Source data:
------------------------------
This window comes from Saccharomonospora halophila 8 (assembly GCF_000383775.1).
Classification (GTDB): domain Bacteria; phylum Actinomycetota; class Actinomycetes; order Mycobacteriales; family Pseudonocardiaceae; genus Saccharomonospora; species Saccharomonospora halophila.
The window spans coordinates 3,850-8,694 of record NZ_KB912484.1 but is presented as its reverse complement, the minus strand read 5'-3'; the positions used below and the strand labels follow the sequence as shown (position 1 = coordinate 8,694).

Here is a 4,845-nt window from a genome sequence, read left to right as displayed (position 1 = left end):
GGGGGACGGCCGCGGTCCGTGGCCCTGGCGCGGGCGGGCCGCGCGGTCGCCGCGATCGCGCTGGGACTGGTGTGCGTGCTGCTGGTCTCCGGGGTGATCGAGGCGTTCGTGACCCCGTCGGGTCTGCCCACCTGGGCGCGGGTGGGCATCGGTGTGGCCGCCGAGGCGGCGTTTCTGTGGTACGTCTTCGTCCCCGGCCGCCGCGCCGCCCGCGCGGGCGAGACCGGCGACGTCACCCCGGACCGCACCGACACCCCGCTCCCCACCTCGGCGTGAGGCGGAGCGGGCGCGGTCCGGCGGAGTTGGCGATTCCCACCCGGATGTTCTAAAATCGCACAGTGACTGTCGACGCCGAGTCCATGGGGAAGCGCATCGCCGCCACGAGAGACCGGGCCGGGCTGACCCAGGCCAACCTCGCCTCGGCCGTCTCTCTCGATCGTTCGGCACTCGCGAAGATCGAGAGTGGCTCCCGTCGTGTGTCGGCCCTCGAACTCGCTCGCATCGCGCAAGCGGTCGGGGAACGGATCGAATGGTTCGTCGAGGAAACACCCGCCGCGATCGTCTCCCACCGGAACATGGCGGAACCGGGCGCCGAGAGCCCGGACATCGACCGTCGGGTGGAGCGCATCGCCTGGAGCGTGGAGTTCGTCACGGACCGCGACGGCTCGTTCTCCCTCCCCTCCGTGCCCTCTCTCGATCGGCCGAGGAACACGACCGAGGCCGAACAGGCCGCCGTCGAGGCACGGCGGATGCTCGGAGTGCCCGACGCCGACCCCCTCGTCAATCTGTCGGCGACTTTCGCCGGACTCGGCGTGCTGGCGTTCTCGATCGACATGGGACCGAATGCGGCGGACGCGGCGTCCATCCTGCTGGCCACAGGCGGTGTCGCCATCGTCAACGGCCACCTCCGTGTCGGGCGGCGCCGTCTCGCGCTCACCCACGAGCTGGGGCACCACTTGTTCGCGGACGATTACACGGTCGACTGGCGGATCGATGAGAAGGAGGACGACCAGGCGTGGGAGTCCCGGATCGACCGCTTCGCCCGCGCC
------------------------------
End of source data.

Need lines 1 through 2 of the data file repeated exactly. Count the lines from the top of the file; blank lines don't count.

This window comes from Saccharomonospora halophila 8 (assembly GCF_000383775.1).
Classification (GTDB): domain Bacteria; phylum Actinomycetota; class Actinomycetes; order Mycobacteriales; family Pseudonocardiaceae; genus Saccharomonospora; species Saccharomonospora halophila.